died a natural death.
Those who were in possession of the lands even after these events postponed
the division on various pretexts for a very long time. Some thought that the
Italian allies, who made the greatest resistance to it, ought to be admitted
to Roman citizenship so that, out of gratitude for the greater favor, they
should no longer quarrel about the Y.R. 629 land. The Italians were glad to accept
this, because they B.C. 125 preferred Roman citizenship to
possession of the fields. Fulvius Flaccus, who was then both consul and
triumvir, exerted himself to the utmost to bring it about, but the Senate
was angry at the proposal to make their subjects Y.R. 630 equal citizens with themselves.
For this reason the attempt B.C.
124 was abandoned, and the people,
who had been so long in the hope of acquiring land, became disheartened.
While they were in this mood Gaius Gracchus,
ly, and extinguished the Roman seditions for a long time by
a new terror. When it was ended it gave rise to new seditions under more
powerful leaders, who did not work by introducing new laws, or by playing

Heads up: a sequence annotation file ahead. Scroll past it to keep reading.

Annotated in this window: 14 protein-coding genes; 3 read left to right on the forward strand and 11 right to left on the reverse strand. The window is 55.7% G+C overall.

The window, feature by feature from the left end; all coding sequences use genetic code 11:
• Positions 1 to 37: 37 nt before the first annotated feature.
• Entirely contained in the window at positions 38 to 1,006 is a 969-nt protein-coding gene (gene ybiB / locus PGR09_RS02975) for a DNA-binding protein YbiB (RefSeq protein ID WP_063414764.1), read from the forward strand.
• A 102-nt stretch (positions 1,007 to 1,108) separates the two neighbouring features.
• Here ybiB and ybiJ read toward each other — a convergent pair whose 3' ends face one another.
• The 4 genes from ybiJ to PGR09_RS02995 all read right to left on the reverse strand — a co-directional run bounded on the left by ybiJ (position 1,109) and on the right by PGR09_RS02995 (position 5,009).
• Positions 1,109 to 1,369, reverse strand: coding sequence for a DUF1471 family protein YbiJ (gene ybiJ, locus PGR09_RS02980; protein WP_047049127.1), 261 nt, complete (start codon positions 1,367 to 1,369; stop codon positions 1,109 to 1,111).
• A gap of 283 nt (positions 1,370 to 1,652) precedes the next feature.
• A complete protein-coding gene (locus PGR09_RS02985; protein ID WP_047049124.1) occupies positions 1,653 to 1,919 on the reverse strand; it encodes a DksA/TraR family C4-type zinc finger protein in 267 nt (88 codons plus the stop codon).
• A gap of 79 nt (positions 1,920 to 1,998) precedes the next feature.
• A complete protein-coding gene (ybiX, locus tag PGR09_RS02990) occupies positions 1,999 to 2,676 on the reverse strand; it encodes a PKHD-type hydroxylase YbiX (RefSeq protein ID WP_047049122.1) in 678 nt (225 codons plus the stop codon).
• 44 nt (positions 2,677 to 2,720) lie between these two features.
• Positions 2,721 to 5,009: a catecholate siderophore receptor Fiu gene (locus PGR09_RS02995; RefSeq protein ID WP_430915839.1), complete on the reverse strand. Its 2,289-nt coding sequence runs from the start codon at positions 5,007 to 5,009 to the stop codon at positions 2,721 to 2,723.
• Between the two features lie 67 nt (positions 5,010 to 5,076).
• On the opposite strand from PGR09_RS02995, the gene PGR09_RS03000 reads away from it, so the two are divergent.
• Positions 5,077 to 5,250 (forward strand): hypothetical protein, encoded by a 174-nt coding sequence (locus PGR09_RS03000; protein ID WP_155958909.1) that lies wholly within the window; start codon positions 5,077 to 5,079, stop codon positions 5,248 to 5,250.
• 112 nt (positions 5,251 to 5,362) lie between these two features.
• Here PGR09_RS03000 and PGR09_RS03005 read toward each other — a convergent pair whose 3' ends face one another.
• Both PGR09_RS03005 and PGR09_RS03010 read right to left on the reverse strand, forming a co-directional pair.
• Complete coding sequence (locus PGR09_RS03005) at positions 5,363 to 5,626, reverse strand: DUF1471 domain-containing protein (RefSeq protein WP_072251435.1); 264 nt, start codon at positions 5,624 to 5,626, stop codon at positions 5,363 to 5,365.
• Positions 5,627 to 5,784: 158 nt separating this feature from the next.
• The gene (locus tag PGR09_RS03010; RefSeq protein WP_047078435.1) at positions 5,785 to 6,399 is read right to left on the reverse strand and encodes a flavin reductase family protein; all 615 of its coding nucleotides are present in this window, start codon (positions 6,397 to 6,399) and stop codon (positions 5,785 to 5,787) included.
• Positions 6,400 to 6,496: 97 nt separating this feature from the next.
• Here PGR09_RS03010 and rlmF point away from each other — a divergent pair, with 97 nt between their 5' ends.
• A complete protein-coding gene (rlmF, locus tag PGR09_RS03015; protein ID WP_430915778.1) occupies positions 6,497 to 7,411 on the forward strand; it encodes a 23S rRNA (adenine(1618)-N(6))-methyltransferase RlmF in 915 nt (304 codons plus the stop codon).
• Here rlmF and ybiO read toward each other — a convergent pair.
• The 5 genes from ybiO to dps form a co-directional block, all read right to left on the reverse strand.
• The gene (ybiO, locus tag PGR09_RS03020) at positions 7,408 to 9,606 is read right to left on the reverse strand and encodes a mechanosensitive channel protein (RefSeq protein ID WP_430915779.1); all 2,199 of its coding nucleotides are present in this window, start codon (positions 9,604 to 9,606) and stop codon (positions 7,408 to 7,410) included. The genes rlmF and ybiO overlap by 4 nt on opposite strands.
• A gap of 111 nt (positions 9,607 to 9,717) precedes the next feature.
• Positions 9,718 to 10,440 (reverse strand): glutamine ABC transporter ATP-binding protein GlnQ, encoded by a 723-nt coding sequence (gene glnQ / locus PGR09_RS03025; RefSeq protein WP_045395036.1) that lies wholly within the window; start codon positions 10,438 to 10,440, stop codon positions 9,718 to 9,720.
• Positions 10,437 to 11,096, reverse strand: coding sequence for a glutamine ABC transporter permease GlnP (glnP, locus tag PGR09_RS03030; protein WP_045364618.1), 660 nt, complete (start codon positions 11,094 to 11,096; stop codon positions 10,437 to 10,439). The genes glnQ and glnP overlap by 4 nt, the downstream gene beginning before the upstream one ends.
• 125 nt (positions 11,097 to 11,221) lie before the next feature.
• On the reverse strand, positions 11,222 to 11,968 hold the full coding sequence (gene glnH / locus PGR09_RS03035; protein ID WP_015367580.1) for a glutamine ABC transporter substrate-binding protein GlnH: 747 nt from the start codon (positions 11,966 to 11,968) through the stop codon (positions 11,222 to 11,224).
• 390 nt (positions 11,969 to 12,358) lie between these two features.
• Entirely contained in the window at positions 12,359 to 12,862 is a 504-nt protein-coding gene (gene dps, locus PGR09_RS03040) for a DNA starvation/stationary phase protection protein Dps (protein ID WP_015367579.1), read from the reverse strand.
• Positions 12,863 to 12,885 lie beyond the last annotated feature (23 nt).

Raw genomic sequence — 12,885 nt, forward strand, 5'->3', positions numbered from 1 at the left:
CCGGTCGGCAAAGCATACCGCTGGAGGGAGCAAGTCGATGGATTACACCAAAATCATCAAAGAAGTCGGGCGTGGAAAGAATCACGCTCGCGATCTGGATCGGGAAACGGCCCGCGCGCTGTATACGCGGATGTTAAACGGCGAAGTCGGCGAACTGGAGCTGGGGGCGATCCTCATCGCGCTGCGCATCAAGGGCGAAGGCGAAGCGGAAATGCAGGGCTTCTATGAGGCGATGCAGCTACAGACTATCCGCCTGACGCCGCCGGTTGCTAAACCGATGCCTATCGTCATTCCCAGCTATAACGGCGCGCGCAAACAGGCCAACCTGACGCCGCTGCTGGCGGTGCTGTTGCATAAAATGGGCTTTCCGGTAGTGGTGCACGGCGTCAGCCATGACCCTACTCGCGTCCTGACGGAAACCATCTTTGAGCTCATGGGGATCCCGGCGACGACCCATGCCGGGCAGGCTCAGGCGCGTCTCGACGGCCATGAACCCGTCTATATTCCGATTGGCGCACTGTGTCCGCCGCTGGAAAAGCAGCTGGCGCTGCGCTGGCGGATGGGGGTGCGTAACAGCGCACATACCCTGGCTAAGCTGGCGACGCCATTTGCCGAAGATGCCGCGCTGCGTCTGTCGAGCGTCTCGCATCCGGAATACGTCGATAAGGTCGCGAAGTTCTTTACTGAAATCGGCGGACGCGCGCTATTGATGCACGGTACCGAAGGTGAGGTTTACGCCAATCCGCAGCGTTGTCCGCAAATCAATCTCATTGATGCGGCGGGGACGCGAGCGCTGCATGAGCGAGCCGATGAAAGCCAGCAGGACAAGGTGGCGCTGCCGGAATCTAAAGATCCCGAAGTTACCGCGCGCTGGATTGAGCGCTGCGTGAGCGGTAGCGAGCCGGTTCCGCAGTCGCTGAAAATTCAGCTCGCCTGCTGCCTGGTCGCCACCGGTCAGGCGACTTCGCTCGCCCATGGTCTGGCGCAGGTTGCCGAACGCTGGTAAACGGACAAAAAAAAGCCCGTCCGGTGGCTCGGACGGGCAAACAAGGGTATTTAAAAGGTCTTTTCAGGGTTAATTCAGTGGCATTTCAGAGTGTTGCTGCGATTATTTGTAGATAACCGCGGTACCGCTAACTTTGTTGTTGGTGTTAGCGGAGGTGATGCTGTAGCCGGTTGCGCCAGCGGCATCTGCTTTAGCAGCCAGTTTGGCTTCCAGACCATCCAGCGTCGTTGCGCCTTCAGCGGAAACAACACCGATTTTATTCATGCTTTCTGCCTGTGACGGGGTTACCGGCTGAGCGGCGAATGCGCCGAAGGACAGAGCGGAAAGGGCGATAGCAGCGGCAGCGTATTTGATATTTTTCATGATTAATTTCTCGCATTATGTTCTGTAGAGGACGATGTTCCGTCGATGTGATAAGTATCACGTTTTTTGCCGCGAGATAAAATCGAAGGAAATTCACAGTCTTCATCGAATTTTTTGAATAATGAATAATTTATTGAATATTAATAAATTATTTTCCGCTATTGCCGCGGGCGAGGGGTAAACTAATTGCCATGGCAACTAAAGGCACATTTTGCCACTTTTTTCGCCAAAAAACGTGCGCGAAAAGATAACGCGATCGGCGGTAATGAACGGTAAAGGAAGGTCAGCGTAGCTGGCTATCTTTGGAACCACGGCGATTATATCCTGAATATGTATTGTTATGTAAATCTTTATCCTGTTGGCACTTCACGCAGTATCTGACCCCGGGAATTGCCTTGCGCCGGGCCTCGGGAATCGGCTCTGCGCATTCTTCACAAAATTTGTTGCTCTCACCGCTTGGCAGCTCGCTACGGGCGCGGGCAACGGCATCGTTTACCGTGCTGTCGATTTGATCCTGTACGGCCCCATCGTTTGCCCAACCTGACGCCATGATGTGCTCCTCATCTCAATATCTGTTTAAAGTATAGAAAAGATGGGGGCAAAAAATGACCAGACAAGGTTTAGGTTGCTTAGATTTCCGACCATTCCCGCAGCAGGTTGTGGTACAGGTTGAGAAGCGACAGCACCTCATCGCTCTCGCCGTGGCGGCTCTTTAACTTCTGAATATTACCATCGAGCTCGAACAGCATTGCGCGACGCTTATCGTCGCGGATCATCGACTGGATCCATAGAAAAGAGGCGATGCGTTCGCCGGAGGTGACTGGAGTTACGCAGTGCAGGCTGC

the demagogue, but by employing whole armies against each other. I have
treated it in this history because it had its origin in a Roman sedition and
resulted in another one much worse. Y.R. 629 It began in this way. Fulvius Flaccus in
his consulship B.C. 125 first openly excited among the
Italians the desire for Roman citizenship, so as to be partners in the
hegemony instead of subjects. When he introduced this idea and strenuously
persisted in it, the Senate, for that reason, sent him away to take command
in a war, in the course of which his consulship expired, but he obtained the
tribuneship after that and managed to have the younger Gracchus for a
colleague, with whose coöperation he brought forward other me